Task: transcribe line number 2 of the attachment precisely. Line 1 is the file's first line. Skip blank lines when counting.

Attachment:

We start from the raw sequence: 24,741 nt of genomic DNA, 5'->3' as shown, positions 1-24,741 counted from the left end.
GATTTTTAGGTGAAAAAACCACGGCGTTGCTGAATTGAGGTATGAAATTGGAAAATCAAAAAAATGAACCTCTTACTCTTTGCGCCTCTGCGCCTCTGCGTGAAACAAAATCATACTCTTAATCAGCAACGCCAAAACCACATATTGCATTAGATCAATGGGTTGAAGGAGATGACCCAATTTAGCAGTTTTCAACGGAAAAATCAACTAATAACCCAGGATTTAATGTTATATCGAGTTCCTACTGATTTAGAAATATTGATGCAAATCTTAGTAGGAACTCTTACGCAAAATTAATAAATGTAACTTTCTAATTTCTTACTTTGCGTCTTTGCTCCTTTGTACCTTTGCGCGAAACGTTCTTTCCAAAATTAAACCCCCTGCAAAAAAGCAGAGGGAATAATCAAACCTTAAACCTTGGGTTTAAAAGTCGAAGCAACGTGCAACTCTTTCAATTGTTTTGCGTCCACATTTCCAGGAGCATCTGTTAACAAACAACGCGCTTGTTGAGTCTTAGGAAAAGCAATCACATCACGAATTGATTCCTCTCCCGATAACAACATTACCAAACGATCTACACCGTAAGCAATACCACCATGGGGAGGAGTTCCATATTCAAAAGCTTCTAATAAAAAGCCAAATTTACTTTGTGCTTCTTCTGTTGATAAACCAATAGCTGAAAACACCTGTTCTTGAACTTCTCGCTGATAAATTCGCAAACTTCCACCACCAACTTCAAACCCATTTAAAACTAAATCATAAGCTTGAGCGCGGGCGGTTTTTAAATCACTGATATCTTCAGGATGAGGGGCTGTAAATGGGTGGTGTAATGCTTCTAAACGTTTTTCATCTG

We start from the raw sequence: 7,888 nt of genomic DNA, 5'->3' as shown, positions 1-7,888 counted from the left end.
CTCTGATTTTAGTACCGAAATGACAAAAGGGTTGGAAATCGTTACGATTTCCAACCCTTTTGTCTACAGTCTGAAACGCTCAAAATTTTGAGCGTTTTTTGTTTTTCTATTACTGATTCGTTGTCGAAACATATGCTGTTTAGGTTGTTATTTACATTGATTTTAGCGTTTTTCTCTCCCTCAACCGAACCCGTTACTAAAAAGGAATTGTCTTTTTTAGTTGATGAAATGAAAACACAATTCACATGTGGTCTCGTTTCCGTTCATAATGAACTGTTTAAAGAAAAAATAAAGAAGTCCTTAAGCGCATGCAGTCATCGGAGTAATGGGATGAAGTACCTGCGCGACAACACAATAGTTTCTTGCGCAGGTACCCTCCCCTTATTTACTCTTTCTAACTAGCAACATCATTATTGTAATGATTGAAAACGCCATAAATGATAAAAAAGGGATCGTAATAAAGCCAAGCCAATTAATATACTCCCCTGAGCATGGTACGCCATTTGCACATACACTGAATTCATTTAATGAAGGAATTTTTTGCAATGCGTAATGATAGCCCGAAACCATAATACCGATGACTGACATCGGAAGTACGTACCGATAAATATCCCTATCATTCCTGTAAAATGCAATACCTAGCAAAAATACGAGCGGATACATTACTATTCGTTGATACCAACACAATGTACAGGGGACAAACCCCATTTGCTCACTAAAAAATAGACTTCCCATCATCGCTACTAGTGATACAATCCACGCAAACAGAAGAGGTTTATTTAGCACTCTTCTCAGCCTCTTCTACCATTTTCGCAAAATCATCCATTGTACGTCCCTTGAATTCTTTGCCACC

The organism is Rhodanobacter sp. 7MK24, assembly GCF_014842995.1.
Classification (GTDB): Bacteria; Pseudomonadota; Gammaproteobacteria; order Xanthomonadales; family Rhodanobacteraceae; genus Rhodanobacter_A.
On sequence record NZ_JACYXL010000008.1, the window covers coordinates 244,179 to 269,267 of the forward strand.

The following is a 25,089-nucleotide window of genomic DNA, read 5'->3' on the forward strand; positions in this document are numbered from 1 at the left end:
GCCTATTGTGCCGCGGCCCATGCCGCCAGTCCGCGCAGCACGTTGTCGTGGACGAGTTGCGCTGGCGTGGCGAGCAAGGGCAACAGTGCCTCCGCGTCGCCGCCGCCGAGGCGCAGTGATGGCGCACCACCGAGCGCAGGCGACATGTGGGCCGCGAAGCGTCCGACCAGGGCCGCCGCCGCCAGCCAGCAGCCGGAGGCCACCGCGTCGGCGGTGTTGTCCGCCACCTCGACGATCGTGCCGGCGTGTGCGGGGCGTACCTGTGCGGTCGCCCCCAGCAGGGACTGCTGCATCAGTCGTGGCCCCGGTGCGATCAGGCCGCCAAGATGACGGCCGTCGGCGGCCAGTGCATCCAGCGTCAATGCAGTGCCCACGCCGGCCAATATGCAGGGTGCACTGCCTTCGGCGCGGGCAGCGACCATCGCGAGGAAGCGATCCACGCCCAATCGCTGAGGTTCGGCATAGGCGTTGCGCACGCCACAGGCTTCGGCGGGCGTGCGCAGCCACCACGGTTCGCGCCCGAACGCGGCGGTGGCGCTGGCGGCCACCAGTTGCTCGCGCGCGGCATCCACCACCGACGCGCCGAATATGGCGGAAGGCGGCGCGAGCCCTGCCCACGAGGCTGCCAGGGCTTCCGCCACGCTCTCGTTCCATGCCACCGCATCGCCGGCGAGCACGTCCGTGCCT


GATTTTTAGGTGAAAAAACCACGGCGTTGCTGAATTGAGGTATGAAATTGGAAAATCAAAAAAATGAACCTCTTACTCTTTGCGCCTCTGCGCCTCTGCGTGAAACAAAATCATACTCTTAATCAGCAACGCCAAAACCACATATTGCATTAGATCAATGGGTTGAAGGAGATGACCCAATTTAGCAGTTTTCAACGGAAAAATCAACTAATAACCCAGGATTTAATGTTATATCGAGTTCCTACTGATTTAGAAATATTGATGCAAATCTTAGTAGGAACTCTTACGCAAAATTAATAAATGTAACTTTCTAATTTCTTACTTTGCGTCTTTGCTCCTTTGTACCTTTGCGCGAAACGTTCTTTCCAAAATTAAACCCCCTGCAAAAAAGCAGAGGGAATAATCAAACCTTAAACCTTGGGTTTAAAAGTCGAAGCAACGTGCAACTCTTTCAATTGTTTTGCGTCCACATTTCCAGGAGCATCTGTTAACAAACAACGCGCTTGTTGAGTCTTAGGAAAAGCAATCACATCACGAATTGATTCCTCTCCCGATAACAACATTACCAAACGATCTACACCGTAAGCAATACCACCATGGGGAGGAGTTCCATATTCAAAAGCTTCTAATAAAAAGCCAAATTTACTTTGTGCTTCTTCTGTTGATAAACCAATAGCTGAAAACACCTGTTCTTGAACTTCTCGCTGATAAATTCGCAAACTTCCACCACCAACTTCAAACCCATTTAAAACTAAATCATAAGCTTGAGCGCGGGCGGTTTTTAAATCACTGATATCTTCAGGATGAGGGGCTGTAAATGGGTGGTGTAATGCTTCTAAACGTTTTTCATCTG